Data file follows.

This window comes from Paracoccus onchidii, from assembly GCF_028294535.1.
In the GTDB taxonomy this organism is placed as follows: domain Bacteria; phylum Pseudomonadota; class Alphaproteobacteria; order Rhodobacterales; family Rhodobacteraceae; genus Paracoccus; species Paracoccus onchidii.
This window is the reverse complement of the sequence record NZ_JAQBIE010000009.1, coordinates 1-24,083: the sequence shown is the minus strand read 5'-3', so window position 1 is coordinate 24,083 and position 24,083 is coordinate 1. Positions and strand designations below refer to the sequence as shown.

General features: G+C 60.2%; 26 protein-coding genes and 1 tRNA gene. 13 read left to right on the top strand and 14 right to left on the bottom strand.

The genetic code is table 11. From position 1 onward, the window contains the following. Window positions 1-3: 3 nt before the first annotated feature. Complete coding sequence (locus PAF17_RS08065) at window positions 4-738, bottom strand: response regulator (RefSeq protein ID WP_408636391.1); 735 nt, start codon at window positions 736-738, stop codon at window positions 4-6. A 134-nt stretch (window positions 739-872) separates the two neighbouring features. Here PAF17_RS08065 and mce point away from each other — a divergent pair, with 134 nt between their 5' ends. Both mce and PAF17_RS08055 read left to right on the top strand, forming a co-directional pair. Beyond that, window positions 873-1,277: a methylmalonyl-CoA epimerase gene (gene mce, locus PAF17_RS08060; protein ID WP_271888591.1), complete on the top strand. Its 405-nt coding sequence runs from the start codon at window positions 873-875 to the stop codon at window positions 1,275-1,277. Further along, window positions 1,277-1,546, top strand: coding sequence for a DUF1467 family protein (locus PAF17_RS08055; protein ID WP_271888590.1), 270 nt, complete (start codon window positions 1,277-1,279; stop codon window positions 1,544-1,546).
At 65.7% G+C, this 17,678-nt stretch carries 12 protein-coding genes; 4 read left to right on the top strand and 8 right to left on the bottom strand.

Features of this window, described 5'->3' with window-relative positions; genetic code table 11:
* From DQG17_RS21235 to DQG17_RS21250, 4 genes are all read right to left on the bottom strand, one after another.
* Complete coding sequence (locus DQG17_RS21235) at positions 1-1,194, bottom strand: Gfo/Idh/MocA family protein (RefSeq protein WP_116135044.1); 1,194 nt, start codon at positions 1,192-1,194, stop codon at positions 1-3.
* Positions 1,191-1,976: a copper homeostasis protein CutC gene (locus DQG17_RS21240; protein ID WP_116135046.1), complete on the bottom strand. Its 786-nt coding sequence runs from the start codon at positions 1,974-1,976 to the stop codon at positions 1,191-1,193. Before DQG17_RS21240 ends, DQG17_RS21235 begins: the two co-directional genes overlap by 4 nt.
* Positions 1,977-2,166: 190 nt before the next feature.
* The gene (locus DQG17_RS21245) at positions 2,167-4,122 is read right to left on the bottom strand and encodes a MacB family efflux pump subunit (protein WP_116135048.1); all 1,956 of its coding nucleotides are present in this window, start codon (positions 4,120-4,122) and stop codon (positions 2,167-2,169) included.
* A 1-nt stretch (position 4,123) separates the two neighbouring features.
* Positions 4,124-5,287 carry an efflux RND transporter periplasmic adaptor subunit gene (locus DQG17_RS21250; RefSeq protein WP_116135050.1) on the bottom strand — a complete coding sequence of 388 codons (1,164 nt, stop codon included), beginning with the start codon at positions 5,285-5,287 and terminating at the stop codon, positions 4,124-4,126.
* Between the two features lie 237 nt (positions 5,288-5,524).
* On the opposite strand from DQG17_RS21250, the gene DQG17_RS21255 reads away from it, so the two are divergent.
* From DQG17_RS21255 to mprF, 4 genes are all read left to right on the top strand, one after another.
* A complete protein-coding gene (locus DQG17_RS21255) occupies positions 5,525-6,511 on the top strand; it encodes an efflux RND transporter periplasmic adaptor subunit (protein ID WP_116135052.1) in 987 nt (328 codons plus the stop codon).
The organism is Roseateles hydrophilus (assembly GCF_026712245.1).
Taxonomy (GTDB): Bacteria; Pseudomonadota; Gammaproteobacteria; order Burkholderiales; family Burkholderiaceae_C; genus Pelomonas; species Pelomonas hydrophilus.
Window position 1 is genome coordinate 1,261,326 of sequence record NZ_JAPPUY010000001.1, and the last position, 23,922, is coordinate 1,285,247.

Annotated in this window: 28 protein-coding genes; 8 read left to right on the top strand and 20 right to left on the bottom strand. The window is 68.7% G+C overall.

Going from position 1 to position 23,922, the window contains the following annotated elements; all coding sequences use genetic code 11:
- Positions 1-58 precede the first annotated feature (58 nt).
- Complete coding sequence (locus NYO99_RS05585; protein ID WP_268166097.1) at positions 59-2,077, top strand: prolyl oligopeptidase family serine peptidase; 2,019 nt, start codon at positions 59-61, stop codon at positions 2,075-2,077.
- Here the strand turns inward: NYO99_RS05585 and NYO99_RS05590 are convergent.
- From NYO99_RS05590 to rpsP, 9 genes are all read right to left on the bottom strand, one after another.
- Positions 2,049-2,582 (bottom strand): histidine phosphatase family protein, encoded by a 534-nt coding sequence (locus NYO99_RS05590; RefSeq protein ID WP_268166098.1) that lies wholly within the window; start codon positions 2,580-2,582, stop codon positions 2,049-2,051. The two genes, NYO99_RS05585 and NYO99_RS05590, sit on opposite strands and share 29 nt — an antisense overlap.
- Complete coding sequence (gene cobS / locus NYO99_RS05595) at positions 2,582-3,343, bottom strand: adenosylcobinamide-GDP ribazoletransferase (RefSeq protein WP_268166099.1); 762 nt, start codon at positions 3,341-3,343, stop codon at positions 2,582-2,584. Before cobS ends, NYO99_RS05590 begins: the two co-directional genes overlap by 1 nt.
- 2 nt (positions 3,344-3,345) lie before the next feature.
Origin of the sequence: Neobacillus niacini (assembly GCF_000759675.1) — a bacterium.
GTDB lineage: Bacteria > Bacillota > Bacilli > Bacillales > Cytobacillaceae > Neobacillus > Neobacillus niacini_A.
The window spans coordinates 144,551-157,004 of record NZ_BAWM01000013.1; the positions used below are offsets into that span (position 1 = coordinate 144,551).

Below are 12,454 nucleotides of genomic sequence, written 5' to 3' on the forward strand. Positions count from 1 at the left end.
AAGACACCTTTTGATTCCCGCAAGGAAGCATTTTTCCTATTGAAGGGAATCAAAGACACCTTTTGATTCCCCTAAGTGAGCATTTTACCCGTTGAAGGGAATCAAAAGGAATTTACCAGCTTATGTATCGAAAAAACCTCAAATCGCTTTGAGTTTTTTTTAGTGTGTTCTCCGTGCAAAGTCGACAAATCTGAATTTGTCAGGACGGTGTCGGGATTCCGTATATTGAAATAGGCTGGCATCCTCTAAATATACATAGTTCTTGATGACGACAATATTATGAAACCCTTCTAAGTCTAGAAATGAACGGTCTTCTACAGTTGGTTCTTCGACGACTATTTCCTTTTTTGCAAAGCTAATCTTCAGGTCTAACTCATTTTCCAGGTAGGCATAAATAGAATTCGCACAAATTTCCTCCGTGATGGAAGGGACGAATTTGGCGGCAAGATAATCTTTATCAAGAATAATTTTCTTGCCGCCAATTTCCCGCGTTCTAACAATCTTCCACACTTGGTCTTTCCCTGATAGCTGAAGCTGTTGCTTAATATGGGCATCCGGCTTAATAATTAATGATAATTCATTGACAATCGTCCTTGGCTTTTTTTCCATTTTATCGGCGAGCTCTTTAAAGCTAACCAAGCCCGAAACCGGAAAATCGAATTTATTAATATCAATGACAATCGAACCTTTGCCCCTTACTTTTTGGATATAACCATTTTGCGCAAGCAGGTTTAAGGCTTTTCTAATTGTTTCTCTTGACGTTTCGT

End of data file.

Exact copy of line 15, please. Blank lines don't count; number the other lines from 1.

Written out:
* Between the two features lie 237 nt (positions 5,288-5,524).